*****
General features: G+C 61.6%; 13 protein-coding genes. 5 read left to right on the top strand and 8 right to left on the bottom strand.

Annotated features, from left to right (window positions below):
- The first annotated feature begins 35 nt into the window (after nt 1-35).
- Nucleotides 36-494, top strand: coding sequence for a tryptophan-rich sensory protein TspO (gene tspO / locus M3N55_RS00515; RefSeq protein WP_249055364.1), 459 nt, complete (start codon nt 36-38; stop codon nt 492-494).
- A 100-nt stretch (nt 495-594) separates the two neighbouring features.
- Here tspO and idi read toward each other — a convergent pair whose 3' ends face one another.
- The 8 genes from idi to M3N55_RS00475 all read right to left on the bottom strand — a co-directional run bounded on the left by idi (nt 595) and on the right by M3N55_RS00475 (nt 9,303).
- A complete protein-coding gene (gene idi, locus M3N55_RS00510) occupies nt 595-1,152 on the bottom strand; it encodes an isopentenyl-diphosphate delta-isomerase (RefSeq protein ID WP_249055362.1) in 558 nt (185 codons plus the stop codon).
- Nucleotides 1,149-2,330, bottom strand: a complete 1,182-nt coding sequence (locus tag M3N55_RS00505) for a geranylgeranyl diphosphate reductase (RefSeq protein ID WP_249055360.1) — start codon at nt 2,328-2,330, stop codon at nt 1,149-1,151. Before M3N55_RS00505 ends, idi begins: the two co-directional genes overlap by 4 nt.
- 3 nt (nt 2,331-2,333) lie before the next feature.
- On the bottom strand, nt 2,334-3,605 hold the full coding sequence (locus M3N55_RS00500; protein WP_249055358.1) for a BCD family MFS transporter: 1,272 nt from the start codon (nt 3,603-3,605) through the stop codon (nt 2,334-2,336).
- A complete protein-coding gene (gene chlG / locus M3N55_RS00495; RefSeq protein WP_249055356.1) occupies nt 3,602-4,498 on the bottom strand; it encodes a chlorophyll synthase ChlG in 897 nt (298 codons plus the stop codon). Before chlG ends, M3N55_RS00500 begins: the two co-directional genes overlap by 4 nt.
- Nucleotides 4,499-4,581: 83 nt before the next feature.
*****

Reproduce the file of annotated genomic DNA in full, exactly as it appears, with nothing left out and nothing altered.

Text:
General features: G+C 61.6%; 13 protein-coding genes. 5 read left to right on the top strand and 8 right to left on the bottom strand.

Annotated features, from left to right (window positions below):
- The first annotated feature begins 35 nt into the window (after nt 1-35).
- Nucleotides 36-494, top strand: coding sequence for a tryptophan-rich sensory protein TspO (gene tspO / locus M3N55_RS00515; RefSeq protein WP_249055364.1), 459 nt, complete (start codon nt 36-38; stop codon nt 492-494).
- A 100-nt stretch (nt 495-594) separates the two neighbouring features.
- Here tspO and idi read toward each other — a convergent pair whose 3' ends face one another.
- The 8 genes from idi to M3N55_RS00475 all read right to left on the bottom strand — a co-directional run bounded on the left by idi (nt 595) and on the right by M3N55_RS00475 (nt 9,303).
- A complete protein-coding gene (gene idi, locus M3N55_RS00510) occupies nt 595-1,152 on the bottom strand; it encodes an isopentenyl-diphosphate delta-isomerase (RefSeq protein ID WP_249055362.1) in 558 nt (185 codons plus the stop codon).
- Nucleotides 1,149-2,330, bottom strand: a complete 1,182-nt coding sequence (locus tag M3N55_RS00505) for a geranylgeranyl diphosphate reductase (RefSeq protein ID WP_249055360.1) — start codon at nt 2,328-2,330, stop codon at nt 1,149-1,151. Before M3N55_RS00505 ends, idi begins: the two co-directional genes overlap by 4 nt.
- 3 nt (nt 2,331-2,333) lie before the next feature.
- On the bottom strand, nt 2,334-3,605 hold the full coding sequence (locus M3N55_RS00500; protein WP_249055358.1) for a BCD family MFS transporter: 1,272 nt from the start codon (nt 3,603-3,605) through the stop codon (nt 2,334-2,336).
- A complete protein-coding gene (gene chlG / locus M3N55_RS00495; RefSeq protein WP_249055356.1) occupies nt 3,602-4,498 on the bottom strand; it encodes a chlorophyll synthase ChlG in 897 nt (298 codons plus the stop codon). Before chlG ends, M3N55_RS00500 begins: the two co-directional genes overlap by 4 nt.
- Nucleotides 4,499-4,581: 83 nt before the next feature.